In a perfect world, relationships would be easy. Unfortunately, the reality of life is that relationships are hard work. It’s difficult to merge the lives of two completely individuals; it’s even harder when you throw a newborn into the mix.
Studies have shown that 40-70% of couples report feeling “stress, profound conflict, and drops in marital satisfaction” within the first few months after having a child. Learning about the issues that tend to lead to a split after baby is the first step in addressing a growing concern among couples.
15Lack of quality time
When you’re childless, it’s easy to plan spontaneous getaways, romantic dinners, and exciting adventures. When you have a child or children, it sometimes takes longer to plan a date night than it takes to go on the actual date. Before baby, spending time together was most likely your highest priority.
But with the addition of a child that devours your time, there’s usually not much left to go around. But as the foundation of your family, your relationship with your spouse has to continually be strengthened with time and attention, apart from the hustle and bustle of everyday life.
Try these tips to help you increase the time spent with your mate; they will give you the chance to slow down and reconnect to life before life got so crazy.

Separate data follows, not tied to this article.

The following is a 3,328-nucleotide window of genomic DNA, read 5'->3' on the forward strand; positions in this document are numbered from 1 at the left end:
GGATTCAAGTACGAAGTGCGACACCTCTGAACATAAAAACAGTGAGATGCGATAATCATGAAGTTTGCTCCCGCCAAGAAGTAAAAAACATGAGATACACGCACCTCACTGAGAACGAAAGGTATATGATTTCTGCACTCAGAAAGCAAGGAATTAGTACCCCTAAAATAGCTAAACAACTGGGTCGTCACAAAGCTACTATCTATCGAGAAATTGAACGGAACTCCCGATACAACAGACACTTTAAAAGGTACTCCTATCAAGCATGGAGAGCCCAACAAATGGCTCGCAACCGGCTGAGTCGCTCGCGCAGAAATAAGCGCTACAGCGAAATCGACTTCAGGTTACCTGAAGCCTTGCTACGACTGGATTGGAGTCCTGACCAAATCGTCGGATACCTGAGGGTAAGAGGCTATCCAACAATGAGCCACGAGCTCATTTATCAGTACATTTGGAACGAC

Aside from money being the root of all evil, it’s also one of the top causes of divorce in the United States. Feeling financially secure is hard enough, but adding a newborn who can cost parents an extra $12,000 a year can cause a great deal of anxiety. Aside from the worry, there’s also the struggle of adjusting from a life of unrestricted spending to a strict budget.
It can be difficult to say bye-bye to takeout and fine dining and hello to lots of leftovers. In addition, newborns require constant care and attention which can come with a hefty price tag. Whether you choose to spend a few hundred dollars a week, or whether you choose to live off of one source of income, the financial strain can often cause resentment, stress, and ultimately a break-up.
The key is to realistically discuss your financial situation and your options-decrease hours at work, look for cheaper childcare, look for ways to shave expenses-doing so will relieve some of the stress that can lead to arguments.
13Lack of sex